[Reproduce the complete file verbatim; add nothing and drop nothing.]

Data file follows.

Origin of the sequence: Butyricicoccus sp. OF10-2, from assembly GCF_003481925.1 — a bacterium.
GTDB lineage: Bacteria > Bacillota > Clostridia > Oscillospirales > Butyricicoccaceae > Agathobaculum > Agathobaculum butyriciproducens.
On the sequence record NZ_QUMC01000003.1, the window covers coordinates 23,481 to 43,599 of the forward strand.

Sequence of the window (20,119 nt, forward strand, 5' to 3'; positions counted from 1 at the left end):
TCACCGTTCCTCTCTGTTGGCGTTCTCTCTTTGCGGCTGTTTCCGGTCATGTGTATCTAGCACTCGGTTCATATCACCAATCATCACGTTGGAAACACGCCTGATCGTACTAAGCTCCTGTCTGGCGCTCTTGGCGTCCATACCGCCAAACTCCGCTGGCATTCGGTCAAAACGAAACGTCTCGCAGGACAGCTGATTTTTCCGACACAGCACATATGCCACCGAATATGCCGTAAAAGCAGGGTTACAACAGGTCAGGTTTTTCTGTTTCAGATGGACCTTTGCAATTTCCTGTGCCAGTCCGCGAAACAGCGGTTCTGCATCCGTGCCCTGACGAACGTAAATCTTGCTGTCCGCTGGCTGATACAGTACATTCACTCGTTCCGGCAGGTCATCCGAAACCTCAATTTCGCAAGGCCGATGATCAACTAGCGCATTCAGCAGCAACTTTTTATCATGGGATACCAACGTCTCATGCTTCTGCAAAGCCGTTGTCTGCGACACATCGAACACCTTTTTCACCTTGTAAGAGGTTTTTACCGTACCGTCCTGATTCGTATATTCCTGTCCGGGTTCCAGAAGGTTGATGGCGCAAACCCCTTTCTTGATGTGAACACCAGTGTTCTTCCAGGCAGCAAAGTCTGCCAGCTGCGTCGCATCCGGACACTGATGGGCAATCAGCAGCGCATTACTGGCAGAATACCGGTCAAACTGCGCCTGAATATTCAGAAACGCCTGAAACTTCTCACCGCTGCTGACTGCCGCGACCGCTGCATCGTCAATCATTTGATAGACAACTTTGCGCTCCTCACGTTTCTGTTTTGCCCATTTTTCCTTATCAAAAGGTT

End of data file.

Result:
Origin of the sequence: Butyricicoccus sp. OF10-2, from assembly GCF_003481925.1 — a bacterium.
GTDB lineage: Bacteria > Bacillota > Clostridia > Oscillospirales > Butyricicoccaceae > Agathobaculum > Agathobaculum butyriciproducens.
On the sequence record NZ_QUMC01000003.1, the window covers coordinates 23,481 to 43,599 of the forward strand.

Sequence of the window (20,119 nt, forward strand, 5' to 3'; positions counted from 1 at the left end):
TCACCGTTCCTCTCTGTTGGCGTTCTCTCTTTGCGGCTGTTTCCGGTCATGTGTATCTAGCACTCGGTTCATATCACCAATCATCACGTTGGAAACACGCCTGATCGTACTAAGCTCCTGTCTGGCGCTCTTGGCGTCCATACCGCCAAACTCCGCTGGCATTCGGTCAAAACGAAACGTCTCGCAGGACAGCTGATTTTTCCGACACAGCACATATGCCACCGAATATGCCGTAAAAGCAGGGTTACAACAGGTCAGGTTTTTCTGTTTCAGATGGACCTTTGCAATTTCCTGTGCCAGTCCGCGAAACAGCGGTTCTGCATCCGTGCCCTGACGAACGTAAATCTTGCTGTCCGCTGGCTGATACAGTACATTCACTCGTTCCGGCAGGTCATCCGAAACCTCAATTTCGCAAGGCCGATGATCAACTAGCGCATTCAGCAGCAACTTTTTATCATGGGATACCAACGTCTCATGCTTCTGCAAAGCCGTTGTCTGCGACACATCGAACACCTTTTTCACCTTGTAAGAGGTTTTTACCGTACCGTCCTGATTCGTATATTCCTGTCCGGGTTCCAGAAGGTTGATGGCGCAAACCCCTTTCTTGATGTGAACACCAGTGTTCTTCCAGGCAGCAAAGTCTGCCAGCTGCGTCGCATCCGGACACTGATGGGCAATCAGCAGCGCATTACTGGCAGAATACCGGTCAAACTGCGCCTGAATATTCAGAAACGCCTGAAACTTCTCACCGCTGCTGACTGCCGCGACCGCTGCATCGTCAATCATTTGATAGACAACTTTGCGCTCCTCACGTTTCTGTTTTGCCCATTTTTCCTTATCAAAAGGTT